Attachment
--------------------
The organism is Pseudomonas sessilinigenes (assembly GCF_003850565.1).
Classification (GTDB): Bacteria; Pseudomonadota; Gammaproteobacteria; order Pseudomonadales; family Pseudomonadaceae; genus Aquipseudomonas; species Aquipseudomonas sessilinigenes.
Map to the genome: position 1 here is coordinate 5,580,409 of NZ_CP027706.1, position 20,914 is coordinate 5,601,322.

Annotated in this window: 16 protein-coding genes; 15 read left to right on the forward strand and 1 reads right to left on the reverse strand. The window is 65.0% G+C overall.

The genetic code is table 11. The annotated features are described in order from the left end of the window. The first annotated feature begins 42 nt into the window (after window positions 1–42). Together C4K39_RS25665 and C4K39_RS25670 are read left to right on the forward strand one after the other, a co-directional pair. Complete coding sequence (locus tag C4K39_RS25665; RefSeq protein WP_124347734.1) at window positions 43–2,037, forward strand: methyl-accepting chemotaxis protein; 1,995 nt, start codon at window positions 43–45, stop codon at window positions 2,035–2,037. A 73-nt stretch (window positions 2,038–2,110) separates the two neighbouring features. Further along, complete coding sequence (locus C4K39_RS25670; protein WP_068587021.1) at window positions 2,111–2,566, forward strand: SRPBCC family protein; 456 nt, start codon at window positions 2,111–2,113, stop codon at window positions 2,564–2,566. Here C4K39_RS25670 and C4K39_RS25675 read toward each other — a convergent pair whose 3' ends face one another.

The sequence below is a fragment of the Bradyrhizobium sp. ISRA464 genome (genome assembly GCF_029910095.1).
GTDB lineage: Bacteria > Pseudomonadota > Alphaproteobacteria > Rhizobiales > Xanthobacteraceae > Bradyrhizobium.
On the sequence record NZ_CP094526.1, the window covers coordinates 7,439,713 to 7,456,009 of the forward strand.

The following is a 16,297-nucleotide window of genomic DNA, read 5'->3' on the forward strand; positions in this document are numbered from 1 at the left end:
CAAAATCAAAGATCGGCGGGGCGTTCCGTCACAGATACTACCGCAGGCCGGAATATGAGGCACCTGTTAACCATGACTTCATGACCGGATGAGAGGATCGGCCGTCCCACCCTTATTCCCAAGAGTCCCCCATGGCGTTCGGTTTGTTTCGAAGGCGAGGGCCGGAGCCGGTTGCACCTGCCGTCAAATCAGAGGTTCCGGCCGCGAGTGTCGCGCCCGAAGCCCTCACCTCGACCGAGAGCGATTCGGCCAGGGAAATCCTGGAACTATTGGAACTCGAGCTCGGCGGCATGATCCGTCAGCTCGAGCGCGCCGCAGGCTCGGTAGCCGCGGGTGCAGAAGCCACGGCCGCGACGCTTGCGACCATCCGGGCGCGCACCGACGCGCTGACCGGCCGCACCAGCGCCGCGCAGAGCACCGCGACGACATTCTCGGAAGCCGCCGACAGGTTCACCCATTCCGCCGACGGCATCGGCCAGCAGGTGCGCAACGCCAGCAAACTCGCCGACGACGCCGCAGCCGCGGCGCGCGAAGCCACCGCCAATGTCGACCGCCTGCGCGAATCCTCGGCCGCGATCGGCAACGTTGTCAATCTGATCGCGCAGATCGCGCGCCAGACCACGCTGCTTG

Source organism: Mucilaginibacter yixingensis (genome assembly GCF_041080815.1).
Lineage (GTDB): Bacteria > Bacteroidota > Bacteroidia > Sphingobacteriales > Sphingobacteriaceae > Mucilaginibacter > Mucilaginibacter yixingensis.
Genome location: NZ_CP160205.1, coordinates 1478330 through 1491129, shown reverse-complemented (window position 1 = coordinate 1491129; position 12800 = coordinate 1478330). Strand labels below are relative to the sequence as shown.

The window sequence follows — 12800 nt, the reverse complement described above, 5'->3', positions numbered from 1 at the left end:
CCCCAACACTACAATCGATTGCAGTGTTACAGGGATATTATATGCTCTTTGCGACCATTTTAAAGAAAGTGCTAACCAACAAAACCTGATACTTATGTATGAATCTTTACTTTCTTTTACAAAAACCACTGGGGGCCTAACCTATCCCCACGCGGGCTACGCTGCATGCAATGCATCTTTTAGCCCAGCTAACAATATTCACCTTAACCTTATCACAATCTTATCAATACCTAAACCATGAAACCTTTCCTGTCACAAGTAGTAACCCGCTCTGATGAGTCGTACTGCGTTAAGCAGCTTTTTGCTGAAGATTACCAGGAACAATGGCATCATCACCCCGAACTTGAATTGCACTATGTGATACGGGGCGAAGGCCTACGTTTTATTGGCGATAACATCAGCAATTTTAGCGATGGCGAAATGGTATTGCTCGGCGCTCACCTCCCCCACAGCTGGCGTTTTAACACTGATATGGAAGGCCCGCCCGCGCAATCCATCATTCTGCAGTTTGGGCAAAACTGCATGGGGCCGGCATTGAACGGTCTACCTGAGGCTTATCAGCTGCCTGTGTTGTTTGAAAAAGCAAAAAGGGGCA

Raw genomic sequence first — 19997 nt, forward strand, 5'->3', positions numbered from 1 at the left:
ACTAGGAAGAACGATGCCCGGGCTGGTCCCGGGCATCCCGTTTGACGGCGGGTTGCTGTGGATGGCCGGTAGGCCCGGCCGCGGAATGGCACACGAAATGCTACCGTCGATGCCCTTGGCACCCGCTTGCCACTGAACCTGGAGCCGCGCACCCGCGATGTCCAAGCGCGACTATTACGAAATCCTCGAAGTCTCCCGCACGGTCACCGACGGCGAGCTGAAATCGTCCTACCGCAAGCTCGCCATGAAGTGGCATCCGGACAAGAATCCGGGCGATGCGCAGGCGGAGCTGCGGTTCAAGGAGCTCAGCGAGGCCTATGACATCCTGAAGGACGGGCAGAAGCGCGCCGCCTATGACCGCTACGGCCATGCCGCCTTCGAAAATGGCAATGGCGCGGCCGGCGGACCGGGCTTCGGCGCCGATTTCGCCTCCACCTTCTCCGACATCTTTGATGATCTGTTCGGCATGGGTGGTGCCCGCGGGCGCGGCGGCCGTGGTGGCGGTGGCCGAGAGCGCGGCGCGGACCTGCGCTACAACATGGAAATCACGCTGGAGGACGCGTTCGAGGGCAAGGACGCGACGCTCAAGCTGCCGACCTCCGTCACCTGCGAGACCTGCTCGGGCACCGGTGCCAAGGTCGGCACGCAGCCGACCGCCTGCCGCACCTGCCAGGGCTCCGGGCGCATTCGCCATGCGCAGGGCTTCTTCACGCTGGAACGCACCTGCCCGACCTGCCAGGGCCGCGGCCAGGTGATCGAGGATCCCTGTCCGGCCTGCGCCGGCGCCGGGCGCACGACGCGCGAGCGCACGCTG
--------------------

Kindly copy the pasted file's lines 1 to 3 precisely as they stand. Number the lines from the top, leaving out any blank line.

The organism is Pseudomonas sessilinigenes (assembly GCF_003850565.1).
Classification (GTDB): Bacteria; Pseudomonadota; Gammaproteobacteria; order Pseudomonadales; family Pseudomonadaceae; genus Aquipseudomonas; species Aquipseudomonas sessilinigenes.
Map to the genome: position 1 here is coordinate 5,580,409 of NZ_CP027706.1, position 20,914 is coordinate 5,601,322.